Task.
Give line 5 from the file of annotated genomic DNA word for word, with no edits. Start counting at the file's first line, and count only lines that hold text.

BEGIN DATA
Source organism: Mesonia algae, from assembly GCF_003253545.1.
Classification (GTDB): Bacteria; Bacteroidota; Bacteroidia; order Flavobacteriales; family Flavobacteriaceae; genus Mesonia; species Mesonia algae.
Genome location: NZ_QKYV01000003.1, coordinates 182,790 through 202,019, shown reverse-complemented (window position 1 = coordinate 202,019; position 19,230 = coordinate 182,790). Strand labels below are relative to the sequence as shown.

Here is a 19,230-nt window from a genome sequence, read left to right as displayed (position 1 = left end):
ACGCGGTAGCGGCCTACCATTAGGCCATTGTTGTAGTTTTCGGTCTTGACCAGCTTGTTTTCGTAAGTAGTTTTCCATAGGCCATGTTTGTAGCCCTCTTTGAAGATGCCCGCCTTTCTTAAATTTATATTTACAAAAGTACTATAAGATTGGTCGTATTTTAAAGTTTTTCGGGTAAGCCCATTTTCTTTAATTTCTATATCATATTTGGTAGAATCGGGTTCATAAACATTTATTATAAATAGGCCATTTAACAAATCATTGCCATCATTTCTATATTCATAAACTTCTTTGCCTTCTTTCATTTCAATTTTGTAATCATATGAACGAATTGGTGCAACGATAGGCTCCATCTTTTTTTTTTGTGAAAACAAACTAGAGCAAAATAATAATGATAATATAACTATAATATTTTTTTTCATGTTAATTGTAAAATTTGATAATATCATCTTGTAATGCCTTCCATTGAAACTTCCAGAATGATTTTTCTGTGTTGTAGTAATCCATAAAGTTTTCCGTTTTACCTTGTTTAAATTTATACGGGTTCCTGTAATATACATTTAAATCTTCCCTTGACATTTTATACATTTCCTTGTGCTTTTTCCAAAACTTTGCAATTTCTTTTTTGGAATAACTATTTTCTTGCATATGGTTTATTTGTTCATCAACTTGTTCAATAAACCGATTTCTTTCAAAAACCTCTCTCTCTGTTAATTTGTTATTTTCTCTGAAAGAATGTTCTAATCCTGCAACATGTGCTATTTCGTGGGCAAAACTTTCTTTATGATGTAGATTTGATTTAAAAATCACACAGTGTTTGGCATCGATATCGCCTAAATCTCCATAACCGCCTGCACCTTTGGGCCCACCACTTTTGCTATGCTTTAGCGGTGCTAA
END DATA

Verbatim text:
ACGCGGTAGCGGCCTACCATTAGGCCATTGTTGTAGTTTTCGGTCTTGACCAGCTTGTTTTCGTAAGTAGTTTTCCATAGGCCATGTTTGTAGCCCTCTTTGAAGATGCCCGCCTTTCTTAAATTTATATTTACAAAAGTACTATAAGATTGGTCGTATTTTAAAGTTTTTCGGGTAAGCCCATTTTCTTTAATTTCTATATCATATTTGGTAGAATCGGGTTCATAAACATTTATTATAAATAGGCCATTTAACAAATCATTGCCATCATTTCTATATTCATAAACTTCTTTGCCTTCTTTCATTTCAATTTTGTAATCATATGAACGAATTGGTGCAACGATAGGCTCCATCTTTTTTTTTTGTGAAAACAAACTAGAGCAAAATAATAATGATAATATAACTATAATATTTTTTTTCATGTTAATTGTAAAATTTGATAATATCATCTTGTAATGCCTTCCATTGAAACTTCCAGAATGATTTTTCTGTGTTGTAGTAATCCATAAAGTTTTCCGTTTTACCTTGTTTAAATTTATACGGGTTCCTGTAATATACATTTAAATCTTCCCTTGACATTTTATACATTTCCTTGTGCTTTTTCCAAAACTTTGCAATTTCTTTTTTGGAATAACTATTTTCTTGCATATGGTTTATTTGTTCATCAACTTGTTCAATAAACCGATTTCTTTCAAAAACCTCTCTCTCTGTTAATTTGTTATTTTCTCTGAAAGAATGTTCTAATCCTGCAACATGTGCTATTTCGTGGGCAAAACTTTCTTTATGATGTAGATTTGATTTAAAAATCACACAGTGTTTGGCATCGATATCGCCTAAATCTCCATAACCGCCTGCACCTTTGGGCCCACCACTTTTGCTATGCTTTAGCGGTGCTAA